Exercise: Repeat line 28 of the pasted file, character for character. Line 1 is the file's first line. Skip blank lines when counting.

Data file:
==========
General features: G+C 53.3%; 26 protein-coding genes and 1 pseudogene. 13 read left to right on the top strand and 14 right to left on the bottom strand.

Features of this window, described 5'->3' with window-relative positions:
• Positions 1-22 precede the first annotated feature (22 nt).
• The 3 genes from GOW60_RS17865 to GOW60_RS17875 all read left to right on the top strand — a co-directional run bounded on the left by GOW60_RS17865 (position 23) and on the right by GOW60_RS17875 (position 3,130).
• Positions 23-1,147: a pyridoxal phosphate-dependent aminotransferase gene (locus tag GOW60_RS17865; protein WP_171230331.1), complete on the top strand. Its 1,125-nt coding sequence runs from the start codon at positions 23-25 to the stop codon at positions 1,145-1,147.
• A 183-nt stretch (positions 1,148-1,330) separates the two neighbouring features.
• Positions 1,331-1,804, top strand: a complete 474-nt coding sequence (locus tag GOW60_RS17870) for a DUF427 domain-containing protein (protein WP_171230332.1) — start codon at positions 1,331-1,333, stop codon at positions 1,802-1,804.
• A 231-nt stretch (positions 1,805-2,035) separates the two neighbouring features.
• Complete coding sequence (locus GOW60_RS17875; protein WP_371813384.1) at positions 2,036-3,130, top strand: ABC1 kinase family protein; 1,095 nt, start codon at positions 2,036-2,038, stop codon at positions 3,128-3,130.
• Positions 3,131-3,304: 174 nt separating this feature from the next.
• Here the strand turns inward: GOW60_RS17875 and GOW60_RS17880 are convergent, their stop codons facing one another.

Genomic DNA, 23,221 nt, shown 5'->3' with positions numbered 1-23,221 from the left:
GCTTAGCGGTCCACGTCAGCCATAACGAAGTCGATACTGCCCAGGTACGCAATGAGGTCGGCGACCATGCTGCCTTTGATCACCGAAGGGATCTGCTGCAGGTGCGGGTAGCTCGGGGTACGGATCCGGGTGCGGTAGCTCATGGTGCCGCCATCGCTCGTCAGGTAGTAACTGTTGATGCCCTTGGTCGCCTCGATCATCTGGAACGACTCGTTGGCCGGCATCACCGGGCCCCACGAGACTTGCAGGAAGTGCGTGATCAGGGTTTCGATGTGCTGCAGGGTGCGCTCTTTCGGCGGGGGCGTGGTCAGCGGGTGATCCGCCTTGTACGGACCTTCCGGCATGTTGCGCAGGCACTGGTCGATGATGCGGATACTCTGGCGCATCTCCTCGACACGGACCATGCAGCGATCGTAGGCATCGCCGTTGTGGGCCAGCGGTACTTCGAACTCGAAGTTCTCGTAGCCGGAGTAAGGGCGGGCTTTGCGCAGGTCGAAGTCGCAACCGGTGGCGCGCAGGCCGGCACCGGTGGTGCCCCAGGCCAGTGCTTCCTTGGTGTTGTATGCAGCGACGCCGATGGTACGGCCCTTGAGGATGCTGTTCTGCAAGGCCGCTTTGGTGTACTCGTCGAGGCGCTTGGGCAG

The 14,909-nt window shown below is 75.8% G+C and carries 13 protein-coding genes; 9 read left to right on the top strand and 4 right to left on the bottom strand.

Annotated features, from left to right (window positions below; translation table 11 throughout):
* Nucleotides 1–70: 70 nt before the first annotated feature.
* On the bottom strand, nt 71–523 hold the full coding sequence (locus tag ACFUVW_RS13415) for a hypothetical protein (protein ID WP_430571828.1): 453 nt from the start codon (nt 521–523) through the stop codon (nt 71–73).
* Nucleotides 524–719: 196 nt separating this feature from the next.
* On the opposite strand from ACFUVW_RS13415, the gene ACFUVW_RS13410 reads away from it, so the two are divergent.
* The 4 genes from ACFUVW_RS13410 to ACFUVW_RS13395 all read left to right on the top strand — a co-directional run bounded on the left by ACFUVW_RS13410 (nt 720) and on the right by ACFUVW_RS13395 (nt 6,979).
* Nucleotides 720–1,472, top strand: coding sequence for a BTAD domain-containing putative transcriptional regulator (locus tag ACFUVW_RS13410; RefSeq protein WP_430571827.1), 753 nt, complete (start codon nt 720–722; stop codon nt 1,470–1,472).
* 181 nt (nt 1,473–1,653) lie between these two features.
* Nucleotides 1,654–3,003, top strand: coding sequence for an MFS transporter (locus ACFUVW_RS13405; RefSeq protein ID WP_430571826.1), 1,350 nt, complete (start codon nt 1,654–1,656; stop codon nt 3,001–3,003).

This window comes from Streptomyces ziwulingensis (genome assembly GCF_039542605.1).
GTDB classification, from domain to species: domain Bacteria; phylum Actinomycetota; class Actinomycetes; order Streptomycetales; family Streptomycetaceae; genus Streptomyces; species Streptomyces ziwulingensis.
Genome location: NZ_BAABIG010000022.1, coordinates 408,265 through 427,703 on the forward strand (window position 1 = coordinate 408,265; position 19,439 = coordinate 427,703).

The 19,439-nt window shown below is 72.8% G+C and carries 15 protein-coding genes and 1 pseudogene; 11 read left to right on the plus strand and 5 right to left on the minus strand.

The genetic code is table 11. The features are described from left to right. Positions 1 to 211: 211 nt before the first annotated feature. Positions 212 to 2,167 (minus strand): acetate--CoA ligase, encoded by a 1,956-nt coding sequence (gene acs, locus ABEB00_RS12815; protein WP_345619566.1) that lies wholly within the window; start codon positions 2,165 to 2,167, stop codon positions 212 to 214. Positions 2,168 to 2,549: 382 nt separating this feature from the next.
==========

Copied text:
The genetic code is table 11. The features are described from left to right. Positions 1 to 211: 211 nt before the first annotated feature. Positions 212 to 2,167 (minus strand): acetate--CoA ligase, encoded by a 1,956-nt coding sequence (gene acs, locus ABEB00_RS12815; protein WP_345619566.1) that lies wholly within the window; start codon positions 2,165 to 2,167, stop codon positions 212 to 214. Positions 2,168 to 2,549: 382 nt separating this feature from the next.